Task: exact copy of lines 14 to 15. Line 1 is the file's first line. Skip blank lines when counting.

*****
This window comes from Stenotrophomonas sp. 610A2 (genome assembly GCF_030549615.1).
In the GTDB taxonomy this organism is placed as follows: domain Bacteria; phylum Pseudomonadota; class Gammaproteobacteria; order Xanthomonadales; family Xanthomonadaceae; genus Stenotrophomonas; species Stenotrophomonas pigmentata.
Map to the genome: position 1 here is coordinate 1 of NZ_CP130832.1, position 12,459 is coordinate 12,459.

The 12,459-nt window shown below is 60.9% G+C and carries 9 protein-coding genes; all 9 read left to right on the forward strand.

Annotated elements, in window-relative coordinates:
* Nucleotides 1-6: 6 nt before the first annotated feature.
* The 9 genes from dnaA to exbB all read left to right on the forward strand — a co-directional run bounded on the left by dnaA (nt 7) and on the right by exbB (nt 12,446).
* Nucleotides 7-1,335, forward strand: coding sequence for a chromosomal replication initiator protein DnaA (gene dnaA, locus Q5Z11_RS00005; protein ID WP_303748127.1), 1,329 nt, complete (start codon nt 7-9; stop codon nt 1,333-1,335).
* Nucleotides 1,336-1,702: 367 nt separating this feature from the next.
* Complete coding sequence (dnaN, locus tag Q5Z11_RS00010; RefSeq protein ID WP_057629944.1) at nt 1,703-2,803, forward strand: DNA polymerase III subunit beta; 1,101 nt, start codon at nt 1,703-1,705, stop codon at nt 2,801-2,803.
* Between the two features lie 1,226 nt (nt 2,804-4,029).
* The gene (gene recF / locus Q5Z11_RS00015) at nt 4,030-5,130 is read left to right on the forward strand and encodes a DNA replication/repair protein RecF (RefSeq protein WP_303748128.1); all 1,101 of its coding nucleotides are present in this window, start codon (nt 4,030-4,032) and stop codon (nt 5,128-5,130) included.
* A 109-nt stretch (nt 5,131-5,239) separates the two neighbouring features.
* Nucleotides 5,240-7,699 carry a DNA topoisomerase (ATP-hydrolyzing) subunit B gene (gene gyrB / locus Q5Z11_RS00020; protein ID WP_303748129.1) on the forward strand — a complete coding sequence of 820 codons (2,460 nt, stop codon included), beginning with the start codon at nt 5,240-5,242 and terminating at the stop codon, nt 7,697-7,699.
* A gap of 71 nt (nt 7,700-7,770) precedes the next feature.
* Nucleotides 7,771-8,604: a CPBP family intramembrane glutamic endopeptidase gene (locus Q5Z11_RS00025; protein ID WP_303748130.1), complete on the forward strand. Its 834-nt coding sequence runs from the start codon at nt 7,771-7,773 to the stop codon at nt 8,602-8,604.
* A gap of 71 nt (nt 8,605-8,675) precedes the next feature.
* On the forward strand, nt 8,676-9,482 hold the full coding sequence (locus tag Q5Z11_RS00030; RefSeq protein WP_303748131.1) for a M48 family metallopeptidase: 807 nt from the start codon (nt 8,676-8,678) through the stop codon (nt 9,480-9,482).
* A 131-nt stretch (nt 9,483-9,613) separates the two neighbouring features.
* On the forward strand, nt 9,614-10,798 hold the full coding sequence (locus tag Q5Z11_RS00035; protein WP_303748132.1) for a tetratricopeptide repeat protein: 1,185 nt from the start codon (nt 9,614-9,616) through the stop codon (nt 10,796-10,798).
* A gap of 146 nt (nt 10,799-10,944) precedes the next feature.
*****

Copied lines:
* Nucleotides 5,240-7,699 carry a DNA topoisomerase (ATP-hydrolyzing) subunit B gene (gene gyrB / locus Q5Z11_RS00020; protein ID WP_303748129.1) on the forward strand — a complete coding sequence of 820 codons (2,460 nt, stop codon included), beginning with the start codon at nt 5,240-5,242 and terminating at the stop codon, nt 7,697-7,699.
* A gap of 71 nt (nt 7,700-7,770) precedes the next feature.